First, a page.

By Ghadeer Ghloum
KUWAIT: The Festival of Civil and Student Forces Public Speaking addressed the pressing challenges facing Kuwait today, with the most significant concern being the deterioration of the education system.
The event witnessed the active participation of various public benefit associations, including but not limited to the Cultural and Social Women’s Association, Kuwaiti Socialists Association, Kuwaiti Graduates Association, Kuwaiti Association for Defending Public Funds, Kuwaiti Information Security Association, Kuwaiti Transparency Association, Kuwaiti Lawyers Association, Kuwaiti Economic Association, Sultan Educational Association, Kuwaiti Association for Education Quality, National Association for Child Protection, Kuwaiti Association for Learning Differences, Kuwaiti Association for Disability Issues, Kuwaiti Association for Supporting Inventors, Kuwaiti Blind Society, Hospital Child Care Association, Kuwaiti Writers’ Association, National Association for Family Security (Rowasi), Kuwaiti Association for Media and Communication, Soroptimist International Kuwait for Community Development, Developmental Entrepreneurship Association and the Kuwaiti Association for Educational System Development.
Additionally, there were collaborative entities present at the event, including the Private Schools Union, Democratic Center List and Kuwaiti Democratic Youth Union. Their collective presence underscores the strength and awareness of civil society, individuals and students who share concerns about their future. Together, they have united to oppose decisions driven by political motivations, emphasizing the crucial need to shield education from any form of political interference. During the session, Abdullah Al-Radwan, President of the Kuwaiti Society Community Council, underscored the significance of education in Kuwait’s history.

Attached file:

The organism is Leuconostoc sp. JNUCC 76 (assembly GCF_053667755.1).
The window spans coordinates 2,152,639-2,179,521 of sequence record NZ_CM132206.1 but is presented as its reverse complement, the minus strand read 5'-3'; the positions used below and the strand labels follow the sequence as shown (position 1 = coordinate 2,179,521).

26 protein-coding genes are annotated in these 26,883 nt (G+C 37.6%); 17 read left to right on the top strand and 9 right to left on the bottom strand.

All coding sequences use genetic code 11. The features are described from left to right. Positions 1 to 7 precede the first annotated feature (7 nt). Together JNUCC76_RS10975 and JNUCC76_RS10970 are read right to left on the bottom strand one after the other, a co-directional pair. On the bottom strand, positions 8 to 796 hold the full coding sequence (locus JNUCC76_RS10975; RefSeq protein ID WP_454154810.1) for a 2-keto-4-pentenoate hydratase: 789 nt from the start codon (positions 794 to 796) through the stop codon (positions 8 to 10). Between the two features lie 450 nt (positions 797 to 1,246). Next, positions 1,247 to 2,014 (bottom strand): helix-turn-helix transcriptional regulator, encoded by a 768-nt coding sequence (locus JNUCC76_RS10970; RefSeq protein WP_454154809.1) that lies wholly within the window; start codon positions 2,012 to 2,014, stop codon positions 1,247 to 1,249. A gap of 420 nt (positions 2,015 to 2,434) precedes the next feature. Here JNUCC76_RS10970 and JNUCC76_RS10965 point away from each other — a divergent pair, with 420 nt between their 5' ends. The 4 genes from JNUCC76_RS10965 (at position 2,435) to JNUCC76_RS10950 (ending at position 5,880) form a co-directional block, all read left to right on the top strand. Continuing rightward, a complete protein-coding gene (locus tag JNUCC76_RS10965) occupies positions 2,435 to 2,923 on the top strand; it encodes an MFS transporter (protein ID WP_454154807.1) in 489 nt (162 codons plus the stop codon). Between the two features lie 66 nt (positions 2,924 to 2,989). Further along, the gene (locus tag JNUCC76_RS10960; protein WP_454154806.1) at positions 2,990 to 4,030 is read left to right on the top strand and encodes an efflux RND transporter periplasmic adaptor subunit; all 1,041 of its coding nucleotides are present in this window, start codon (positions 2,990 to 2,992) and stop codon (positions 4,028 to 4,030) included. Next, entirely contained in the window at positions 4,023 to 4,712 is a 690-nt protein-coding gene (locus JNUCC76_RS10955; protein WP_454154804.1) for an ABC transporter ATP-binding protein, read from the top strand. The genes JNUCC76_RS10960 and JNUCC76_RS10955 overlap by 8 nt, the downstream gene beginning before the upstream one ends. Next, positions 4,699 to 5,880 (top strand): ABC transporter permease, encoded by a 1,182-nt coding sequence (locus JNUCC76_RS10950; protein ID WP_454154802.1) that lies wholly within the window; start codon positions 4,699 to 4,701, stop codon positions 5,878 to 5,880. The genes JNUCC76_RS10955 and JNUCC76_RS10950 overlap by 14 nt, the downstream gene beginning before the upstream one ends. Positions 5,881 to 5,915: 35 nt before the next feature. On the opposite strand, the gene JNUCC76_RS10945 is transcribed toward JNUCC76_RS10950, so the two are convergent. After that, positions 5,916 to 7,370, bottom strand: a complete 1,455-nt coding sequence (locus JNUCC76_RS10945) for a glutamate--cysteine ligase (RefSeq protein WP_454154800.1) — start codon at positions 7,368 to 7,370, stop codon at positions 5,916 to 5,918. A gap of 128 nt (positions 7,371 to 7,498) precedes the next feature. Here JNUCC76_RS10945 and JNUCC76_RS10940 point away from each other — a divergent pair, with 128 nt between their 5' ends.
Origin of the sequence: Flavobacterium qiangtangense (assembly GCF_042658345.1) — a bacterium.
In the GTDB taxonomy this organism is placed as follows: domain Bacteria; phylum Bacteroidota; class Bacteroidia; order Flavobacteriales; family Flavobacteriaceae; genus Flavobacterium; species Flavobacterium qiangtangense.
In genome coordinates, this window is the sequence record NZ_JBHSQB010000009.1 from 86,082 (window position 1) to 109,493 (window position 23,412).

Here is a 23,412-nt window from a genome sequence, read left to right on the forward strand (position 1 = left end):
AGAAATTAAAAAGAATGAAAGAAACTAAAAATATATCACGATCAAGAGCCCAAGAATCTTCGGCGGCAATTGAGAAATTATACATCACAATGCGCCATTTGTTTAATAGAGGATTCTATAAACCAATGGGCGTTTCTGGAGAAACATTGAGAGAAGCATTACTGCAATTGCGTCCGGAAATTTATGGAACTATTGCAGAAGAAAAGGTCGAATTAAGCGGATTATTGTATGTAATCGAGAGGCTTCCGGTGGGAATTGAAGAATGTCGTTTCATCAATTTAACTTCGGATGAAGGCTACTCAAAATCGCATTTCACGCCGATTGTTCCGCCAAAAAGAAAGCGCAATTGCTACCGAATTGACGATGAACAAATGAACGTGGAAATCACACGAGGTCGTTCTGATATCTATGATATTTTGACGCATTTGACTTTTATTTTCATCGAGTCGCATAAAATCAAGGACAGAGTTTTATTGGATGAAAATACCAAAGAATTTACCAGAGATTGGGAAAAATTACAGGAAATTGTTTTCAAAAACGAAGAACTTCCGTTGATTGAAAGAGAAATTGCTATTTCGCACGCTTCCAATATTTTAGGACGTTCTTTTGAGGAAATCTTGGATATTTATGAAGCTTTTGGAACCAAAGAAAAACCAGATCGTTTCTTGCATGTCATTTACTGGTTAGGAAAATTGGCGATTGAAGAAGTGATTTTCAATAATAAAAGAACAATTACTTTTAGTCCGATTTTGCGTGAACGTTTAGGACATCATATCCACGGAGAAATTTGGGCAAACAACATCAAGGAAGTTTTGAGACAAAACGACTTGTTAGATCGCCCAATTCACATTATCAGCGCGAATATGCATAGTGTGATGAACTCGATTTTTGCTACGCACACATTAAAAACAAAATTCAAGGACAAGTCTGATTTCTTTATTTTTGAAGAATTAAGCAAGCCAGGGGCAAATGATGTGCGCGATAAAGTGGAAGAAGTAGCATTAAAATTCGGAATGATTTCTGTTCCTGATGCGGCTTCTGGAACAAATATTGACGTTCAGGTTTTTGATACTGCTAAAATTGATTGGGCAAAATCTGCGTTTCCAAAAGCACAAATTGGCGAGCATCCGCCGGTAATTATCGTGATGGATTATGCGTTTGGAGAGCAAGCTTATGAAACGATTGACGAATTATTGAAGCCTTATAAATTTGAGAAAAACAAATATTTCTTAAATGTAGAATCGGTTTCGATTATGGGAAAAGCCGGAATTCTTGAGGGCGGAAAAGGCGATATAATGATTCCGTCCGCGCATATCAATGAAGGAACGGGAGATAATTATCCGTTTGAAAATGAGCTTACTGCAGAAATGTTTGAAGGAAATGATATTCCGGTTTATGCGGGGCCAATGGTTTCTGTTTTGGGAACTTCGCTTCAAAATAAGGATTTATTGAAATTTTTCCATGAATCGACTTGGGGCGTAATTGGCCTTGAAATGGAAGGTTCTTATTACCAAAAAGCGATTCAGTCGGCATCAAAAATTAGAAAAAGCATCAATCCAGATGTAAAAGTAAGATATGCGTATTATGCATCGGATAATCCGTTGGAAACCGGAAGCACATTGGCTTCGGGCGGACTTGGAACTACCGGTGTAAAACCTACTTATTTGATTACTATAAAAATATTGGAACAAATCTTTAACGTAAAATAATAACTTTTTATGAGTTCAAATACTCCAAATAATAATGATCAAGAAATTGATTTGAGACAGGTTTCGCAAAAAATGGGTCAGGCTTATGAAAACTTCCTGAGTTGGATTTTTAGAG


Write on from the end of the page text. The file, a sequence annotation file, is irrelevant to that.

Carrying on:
He acknowledged that Kuwait’s education system was once exemplary, benefiting from substantial funding that contributed to its excellence. However, he lamented that the introduction of extremist ideologies into education, along with changes in curricula and the recruitment of unqualified teachers, led to the decline of the education system. He expressed his belief that recent decisions affecting education were inadequately studied and urged the values committee to pay attention to the declining educational standards, curriculum changes, the diminishing value of certificates and the preservation of national identity.
Moreover, he questioned the timing of these decisions, which coincided with chaos in students’ schedules and arrangements. Radwan criticized gender segregation measures, highlighting the inconsistency in their application and the financial burden they impose on the state. He questioned the benefit of segregating genders in certain contexts while allowing interaction in others.
Ghada Al-Khalaf, representing the Education Campaign, began by emphasizing that a nation’s foundation lies in its people, starting with a robust education system and healthcare. Thus, education is deemed fundamental for national development and should remain free from unwarranted political or parliamentary interference.
Khalaf stressed the importance of preserving the quality and flexibility of education, emphasizing the need to combat partisanship and discrimination in educational policies. She aspired for the state to formulate clear and inclusive strategies for education that benefit all segments of society. To achieve this, she urged against political interventions in education and called for stability in educational policies.